The pedals are drilled aluminum, the gauge cluster includes two large dials and four smaller dials, and carbon fiber trim was offered as an available extra. There’s also a small rear seat, which is really only big enough to fit passengers in a pinch.

Design-wise, I’m not the biggest fan of the DB7 GT’s interior. Unlike the car’s slinky exterior, the cabin feels too puffy for my taste. It just gives the impression of an old look with new glaze laid on top, and doesn’t complement the sleekness seen everywhere else on the vehicle. Whereas the exterior is elegant, the interior is a bit of a try-hard.

But hey, no one’s perfect.


The DB7 GT uses a front-engine, RWD layout – the proper set-up for any worthy GT entry.

Mounted longitudinally under the hood is an all-alloy 5.9-liter (5,935 cc) V-12, with double overhead cams, 48 valves, and cylinder banks angled at 60 degrees. Handling the electronics side of things is gear from Visteon.

This is the same powerplant used in the DB7 Vantage, but rather than producing 420 horsepower and 400 pound-feet of torque, the GT ups the ante to 435 horsepower and 410 pound-feet of torque. Peak power arrives at 6,000 rpm, while peak torque hits at 5,000 rpm. Engine redline is set at 7,000 rpm.

Routing the British muscle is a Tremec T-56 six-speed manual transmission, upgraded on the GT with a short-throw shifter and race-inspired twin-plate clutch. Alternatively, for those who enjoy controlling the shifts sans clutch pedal, Aston also offered the GTA model, which came with a five-speed “Touchtronic” automatic gearbox. However, examples equipped with the automatic were relegated to Vantage-equaling power levels of 420 horsepower and 400 pound-feet of torque.

Chassis And Handling

Take a peek at what’s lying underneath the jaw-dropping exterior, and you’ll find the same ancient underpinnings as were used on the Jaguar XJS – a car that was discontinued in 1996 after two decades in production. Although not an exact replica, the platform is similar enough to give the DB7 GT a rather ham-fisted feel when attacking an apex.

Adding to the clumsiness is a high curb weight, with steel used predominantly in construction, rather than the usual aluminum. In fact, the DB7 is the only Aston to use Jag-sourced steel construction. The whole shebang tips the scales at 1,825 kg (4,023 pounds).

However, Aston Martin did manage to polish the old-school bones as best as possible. There are double wishbones front to back, with anti-roll bars, coil springs, and monotube dampers to manage the heft. The brakes use ventilated discs from Brembo and a brake booster from the Vanquish, with the rotors measured at 355 mm (14 inches) in front, and 330 mm (13 inches) in the rear.

Finally, tires measured at 245/35R18 in front and 265/30R18 in back provide the traction and smoke.


As previously stated, the DB7 was Aston’s highest volume model ever, at roughly 7,000 units produced in 10 years. The GT and automatic GTA equivalents are just a slim percentage of that final tally, with 190 GT’s and 112 GTA’s produced, making for 302 examples total. It’s not clear how many were sent to the U.S., with some sources saying as many as 90, while others say no more than 17.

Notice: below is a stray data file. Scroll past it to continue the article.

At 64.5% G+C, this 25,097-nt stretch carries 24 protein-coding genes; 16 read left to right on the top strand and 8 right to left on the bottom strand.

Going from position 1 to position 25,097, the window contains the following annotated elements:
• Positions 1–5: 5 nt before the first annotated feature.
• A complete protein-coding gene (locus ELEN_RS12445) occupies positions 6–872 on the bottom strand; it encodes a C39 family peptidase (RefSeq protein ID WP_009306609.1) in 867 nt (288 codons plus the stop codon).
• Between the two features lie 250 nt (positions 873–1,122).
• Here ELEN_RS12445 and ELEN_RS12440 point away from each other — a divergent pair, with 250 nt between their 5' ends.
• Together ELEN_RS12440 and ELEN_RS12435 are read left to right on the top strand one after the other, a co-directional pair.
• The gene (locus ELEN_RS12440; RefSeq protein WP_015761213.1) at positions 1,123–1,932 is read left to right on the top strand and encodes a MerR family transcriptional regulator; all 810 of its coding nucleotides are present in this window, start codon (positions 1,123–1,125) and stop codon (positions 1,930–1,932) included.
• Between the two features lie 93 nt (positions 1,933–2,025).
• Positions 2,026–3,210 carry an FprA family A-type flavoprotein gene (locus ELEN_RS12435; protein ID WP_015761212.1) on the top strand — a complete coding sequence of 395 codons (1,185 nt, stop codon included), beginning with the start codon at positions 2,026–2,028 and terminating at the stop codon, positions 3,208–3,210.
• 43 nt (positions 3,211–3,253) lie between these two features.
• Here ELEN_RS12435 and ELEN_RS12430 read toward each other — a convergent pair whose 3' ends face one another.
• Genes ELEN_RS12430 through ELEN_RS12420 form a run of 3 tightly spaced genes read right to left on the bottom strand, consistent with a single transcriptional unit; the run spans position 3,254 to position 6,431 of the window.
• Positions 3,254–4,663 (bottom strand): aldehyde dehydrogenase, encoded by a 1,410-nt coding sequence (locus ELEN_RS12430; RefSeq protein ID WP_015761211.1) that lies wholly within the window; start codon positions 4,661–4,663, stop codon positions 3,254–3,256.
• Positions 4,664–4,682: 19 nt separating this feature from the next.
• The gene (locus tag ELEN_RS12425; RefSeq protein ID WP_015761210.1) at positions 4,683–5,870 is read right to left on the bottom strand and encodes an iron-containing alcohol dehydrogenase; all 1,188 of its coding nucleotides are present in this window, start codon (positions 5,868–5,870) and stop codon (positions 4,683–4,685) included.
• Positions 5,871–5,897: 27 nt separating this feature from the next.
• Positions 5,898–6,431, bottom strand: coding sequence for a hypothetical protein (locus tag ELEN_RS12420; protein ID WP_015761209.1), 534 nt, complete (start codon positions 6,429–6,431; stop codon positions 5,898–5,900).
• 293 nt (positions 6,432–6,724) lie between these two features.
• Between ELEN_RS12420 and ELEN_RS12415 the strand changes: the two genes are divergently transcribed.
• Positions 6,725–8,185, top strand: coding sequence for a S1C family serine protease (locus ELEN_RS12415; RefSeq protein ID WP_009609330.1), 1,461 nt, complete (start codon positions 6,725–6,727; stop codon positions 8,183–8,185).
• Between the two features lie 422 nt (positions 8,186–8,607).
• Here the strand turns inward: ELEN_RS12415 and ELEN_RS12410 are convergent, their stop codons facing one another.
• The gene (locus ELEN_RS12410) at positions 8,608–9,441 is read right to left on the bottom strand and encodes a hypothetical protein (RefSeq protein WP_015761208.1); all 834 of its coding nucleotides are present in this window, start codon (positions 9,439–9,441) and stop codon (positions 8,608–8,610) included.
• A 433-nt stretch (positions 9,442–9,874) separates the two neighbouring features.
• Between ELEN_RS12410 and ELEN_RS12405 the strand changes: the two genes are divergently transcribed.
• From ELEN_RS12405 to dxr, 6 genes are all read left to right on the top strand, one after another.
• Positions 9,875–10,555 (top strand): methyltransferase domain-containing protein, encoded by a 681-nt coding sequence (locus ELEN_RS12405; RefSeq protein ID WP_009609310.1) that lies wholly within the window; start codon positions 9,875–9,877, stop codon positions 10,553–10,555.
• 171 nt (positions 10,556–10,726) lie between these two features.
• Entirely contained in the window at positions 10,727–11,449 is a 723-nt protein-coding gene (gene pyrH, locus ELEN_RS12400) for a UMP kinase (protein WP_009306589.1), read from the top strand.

Pricing for the DB7 GT when new (2003) came to 104,500 pounds.

Now, however, you can pick one up on the used market for a figure somewhere between 30,000 and 60,000 pounds ($39,803 and $79,605 at current exchange rates, 09/09/2016). That said, unless you’ve got some Aston connection across the pond, sourcing parts for basic maintenance can be a tricky proposition.

Still, for that price, you get more than 400 horsepower, 12 cylinders, and looks to kill – not a bad combo, if you ask me.


Ferrari 575M Maranello

When it was first released, the Aston Martin DB7 GT would have seen a good deal of competition from this – the Ferrari 575M Maranello. Mounted under that shapely, pointed hood is a 5.7-liter V-12 powerplant, which sends a whopping 508 horsepower and 434 pound-feet of torque to the rear axle by way of a six-speed manual gearbox. A six-speed automatic with F1-style electrohydraulic shifting was also available. All told, the Prancing Horse was faster and more interesting in the corners, but it was also significantly more expensive, starting at over $200,000 when new.

Read the full review here.

Maserati Coupe

The Trident badge provides a nice lower-cost alternative to the Aston and the Ferrari. It’s got four fewer cylinders and a bit less output, with a front-mounted 4.2-liter V-8 producing 385 horsepower and 333 pound-feet of torque at the rear axle, but the exterior is definitely worthy of comparison and cross-shopping. Both a six-speed manual and an automatic six-speed (with paddle shifting) were offered. Pricing, however, was much more reasonable, starting at a little over $80,000 when new.

Read the full review here.


The Aston Martin DB7 GT is very much a Jeremy Clarkson sort of car. Like the former Top Gear presenter, it’s large, high-powered, and a bit clunky under the skin. Clarkson himself raves about this thing, lauding the styling as one of the most beautiful aesthetics ever created by man.

And rightfully so. The DB7 is a stunning thing to behold, especially the GT variant featured here. However, it’s not without its faults, but hey, it all comes down to perspective, right? With the right eye, you could even say the drawbacks are part of the car’s “character.”

  • Leave it
    • Ho-hum interior design
    • Positively ancient underpinnings
    • Pricey to maintain
Mike Husleag